A House Call With Dr. M and Marley

        Years ago I had a favorite old patient who was confined to home. She had several medical problems that were irreversible, at least from a scientific perspective, and she didn’t want to leave home for any of her treatment.  (I can’t tell you the details, but she was correct in this assessment.)

        About  a year before she died she became comatose. I went out to the house, and considered every angle imaginable.  I couldn’t think of thing else to do.  It was lonely. Everyone looked to me for an answer.  I had none.

        Finally I said, “Let’s call Dr. M.  Maybe he can think of something.” Dr. M was one of my heros.  He was smart, but he also was kind, and he cared. He was this patient’s doctor for years, and had called me in when he retired.

        “Doc.  This is Tommy.” I explained the clinical circumstances. “Man, I can’t think of anything else to do.  I need someone with more gray hair than me, brother.”

        He came right out.  Doc looked over the situation for a while, and then sat down in a chair in the den.  Everyone gathered around, me included.  “Folks, he said. “I’ve heard out Dr. B and I’ve checked her out. I agree with him. There is nothing more we can do. We’re just gonna have to pray for a miracle.”

        And that is what we did.

        Two days later, the family called.  “Dr. B we have our miracle.” I hopped in the car and dashed out there.  Sure enough a patient who had been stone cold irreversibly comatose was her old self.

        “Good Lord have mercy Marley, we were worried sick.  How the heck did ya do it?

       She smiled.  “Son, you worry too much.  We’re all gonna meet our maker.  This was just a dress rehearsal so all you children could be ready when the real day comes. I don’t want you to take it hard when I’m gone; you’ve done all you can do.”

        One day it was no dress rehearsal.  There were no more miracles. She passed on. There were tears, but there also was tranquility.  She taught us to be ready. 

        It was fitting these two were patient and doctor together, ’cause they were two of the very best of these parts.

        Dr. M just died.  I cried.  He finally ran out of miracles. I wish I coulda known of some miracle for him. 

        He and Marley taught me so much. From them I learned we should do our best, but have tranquility, ’cause it truth it is all in God’s hands. 

        Still though I gotta admit the human in me wishes I was powerful enough to know of one more miracle for Dr. M, and Marley too.  I guess God decided it was time for them to rest and all I can do is accept it.

         Maybe my miracle for the day is that Dr. M and Marley taught me to understand all that. I’ll miss ‘em both, but I’ll never forget their lessons.

Dr. B

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6 Comments on “A House Call With Dr. M and Marley”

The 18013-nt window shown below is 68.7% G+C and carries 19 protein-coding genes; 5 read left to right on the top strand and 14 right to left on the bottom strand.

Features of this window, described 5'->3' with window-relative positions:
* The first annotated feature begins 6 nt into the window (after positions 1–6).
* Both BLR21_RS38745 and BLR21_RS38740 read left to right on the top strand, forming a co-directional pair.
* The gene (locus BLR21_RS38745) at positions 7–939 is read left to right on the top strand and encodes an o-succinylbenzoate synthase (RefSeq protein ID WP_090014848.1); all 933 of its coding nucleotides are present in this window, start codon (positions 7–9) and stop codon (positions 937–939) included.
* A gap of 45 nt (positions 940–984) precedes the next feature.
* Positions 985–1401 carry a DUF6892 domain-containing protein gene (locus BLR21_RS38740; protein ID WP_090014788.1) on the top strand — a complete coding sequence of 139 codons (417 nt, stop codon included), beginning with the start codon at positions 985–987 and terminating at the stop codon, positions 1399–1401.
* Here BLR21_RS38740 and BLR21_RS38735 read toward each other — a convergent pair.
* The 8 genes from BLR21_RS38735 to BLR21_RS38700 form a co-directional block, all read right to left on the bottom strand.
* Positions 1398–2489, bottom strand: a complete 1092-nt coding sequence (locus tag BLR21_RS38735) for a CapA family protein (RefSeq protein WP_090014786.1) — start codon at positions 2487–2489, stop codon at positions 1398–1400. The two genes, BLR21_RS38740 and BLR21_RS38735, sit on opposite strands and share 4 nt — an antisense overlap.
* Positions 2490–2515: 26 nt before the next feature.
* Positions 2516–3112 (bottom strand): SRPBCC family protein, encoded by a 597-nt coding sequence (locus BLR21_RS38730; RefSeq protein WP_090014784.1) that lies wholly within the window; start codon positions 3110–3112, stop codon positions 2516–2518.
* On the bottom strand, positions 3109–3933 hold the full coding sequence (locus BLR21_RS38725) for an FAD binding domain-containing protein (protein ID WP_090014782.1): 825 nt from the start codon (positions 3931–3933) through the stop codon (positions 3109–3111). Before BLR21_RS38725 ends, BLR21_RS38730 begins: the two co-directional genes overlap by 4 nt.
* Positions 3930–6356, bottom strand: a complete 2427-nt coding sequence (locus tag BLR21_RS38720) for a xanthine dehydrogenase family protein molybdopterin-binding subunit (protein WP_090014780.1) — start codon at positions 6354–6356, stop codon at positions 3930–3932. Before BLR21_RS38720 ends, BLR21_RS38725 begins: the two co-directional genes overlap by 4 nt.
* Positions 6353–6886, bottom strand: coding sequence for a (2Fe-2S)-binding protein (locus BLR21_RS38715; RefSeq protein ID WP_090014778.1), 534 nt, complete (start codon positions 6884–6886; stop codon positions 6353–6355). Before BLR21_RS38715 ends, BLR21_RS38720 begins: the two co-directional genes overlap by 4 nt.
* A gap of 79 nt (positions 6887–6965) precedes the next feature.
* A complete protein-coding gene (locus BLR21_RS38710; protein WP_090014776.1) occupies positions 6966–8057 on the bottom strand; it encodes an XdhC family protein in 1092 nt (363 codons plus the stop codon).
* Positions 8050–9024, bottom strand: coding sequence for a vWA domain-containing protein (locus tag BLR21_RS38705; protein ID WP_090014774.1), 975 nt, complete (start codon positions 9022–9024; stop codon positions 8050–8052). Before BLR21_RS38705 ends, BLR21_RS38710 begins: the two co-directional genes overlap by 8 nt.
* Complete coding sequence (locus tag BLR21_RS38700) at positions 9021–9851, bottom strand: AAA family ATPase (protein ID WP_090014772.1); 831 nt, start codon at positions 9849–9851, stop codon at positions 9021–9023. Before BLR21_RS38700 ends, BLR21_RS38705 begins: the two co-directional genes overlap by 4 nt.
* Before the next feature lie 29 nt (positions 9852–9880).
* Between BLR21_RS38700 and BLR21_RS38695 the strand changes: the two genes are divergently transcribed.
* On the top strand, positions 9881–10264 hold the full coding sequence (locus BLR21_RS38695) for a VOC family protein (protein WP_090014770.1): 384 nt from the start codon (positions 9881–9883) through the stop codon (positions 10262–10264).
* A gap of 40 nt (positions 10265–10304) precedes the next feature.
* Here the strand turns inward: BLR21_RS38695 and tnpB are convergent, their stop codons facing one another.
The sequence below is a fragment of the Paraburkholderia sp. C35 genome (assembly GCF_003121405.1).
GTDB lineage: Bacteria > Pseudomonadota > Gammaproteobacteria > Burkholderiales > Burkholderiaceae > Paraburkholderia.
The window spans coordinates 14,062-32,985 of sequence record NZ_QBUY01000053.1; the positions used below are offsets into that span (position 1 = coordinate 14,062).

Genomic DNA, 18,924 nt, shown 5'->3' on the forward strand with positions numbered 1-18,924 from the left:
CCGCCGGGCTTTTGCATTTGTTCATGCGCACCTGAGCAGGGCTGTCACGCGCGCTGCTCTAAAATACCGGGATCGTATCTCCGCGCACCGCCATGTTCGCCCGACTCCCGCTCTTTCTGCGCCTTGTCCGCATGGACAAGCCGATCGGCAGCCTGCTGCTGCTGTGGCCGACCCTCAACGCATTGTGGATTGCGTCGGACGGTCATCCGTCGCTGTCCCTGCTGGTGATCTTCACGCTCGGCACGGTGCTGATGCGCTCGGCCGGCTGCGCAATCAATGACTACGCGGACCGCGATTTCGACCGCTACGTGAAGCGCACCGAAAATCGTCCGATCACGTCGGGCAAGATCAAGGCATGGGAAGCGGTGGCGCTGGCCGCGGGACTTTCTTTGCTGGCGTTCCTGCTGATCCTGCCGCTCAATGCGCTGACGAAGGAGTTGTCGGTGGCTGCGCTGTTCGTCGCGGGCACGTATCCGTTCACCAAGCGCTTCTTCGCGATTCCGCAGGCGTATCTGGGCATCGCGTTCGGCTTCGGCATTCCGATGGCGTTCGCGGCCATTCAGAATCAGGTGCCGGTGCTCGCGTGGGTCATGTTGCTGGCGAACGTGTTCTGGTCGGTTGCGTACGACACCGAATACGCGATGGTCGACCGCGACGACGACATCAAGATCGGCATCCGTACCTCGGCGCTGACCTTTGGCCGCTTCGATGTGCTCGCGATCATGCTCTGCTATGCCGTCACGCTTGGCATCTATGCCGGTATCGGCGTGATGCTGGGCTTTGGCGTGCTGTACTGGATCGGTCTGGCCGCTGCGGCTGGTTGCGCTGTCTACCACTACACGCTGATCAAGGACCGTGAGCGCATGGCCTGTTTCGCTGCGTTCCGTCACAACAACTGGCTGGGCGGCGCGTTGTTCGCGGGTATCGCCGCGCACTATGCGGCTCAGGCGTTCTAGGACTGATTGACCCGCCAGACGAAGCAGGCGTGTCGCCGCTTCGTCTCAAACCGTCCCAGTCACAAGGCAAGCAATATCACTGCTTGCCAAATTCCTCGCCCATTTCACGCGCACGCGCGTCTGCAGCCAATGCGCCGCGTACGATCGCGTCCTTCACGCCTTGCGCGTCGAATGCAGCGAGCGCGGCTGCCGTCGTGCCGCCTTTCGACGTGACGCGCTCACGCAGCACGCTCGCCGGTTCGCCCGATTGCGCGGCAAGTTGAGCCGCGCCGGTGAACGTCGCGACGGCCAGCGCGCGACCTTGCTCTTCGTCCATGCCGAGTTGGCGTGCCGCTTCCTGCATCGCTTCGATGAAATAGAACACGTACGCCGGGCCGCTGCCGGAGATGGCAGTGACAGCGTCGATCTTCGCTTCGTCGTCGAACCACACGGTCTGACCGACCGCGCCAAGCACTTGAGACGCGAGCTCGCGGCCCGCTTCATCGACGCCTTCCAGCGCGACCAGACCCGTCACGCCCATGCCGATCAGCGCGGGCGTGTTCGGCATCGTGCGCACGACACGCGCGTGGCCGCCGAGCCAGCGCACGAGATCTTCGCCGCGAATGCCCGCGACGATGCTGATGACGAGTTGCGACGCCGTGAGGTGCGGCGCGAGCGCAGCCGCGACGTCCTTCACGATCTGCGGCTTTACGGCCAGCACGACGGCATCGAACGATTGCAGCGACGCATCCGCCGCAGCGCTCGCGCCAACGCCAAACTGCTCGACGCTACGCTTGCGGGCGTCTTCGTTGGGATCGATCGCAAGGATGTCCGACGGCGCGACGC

1. Oh Dr. B,

    That is a lovely lovely story. I got chills reading it. I read somewhere that the closer we are to death the more spiritual become. As the Italian’s would say PER FORZA, meaning, you have to be! :), by force.

    Thanks for keeping prayer alive, being a real person with emotions, not afraid to write about them. I know many people find solice in words.

    God bless you Dr. B and keep up the good work.

    Julie

    • drtombibey Says:

      Julie,

      The best posts are the ones that are 100% true, but just with the names changed and the clinical circumstances obscured to protect privacy. This is one of those.

      Thank you for reading my work. Keep up your fine blog. We are all in this art world together.

      Dr. B


  2. That is beautiful, Dr. B. Heartfelt and moving and most of all, ringing absolutely true. Your patient sounds like she was pretty amazing, and her doctor as well. Miracles happen every day – when a flower comes into bloom, when a child suddenly learns how to say his first word, when someone creates great art. But sooner or later, like you said, we run out of miracles. It’s a hard thing to accept, and forever will be.

    • drtombibey Says:

      slightly,

      She was one of my all-time favorites, and perhaps the single most inspiring human being I ever met. She inspired the character Mason Marley in “The Mandolin Case.” In fact, she gave me a lot of ideas and helped me create that character in the early days.

      I worried about patient confidentiality and privacy, but she always said, “Dr. B, I hope you tell the whole world about me.”

      Dr. B

  3. Ted Lehmann Says:

    Dr. B – I thought you were going a different direction, but I’ll put in my early response anyway. Oliver Sachs writes about the power of music to reach deeply into the consciousness of even comatose patients. He tells about instances where folks with Alzheimer’s or other kinds of dementia respond to music by singing, or even responding in a singing voice. Very interesting stuff.

    • drtombibey Says:

      Ted,

      Sure enough even though she was comatose by any standard, a fact confirmed by two good docs, it seems she took in all the events anyway. It is interesting.

      Dr. B


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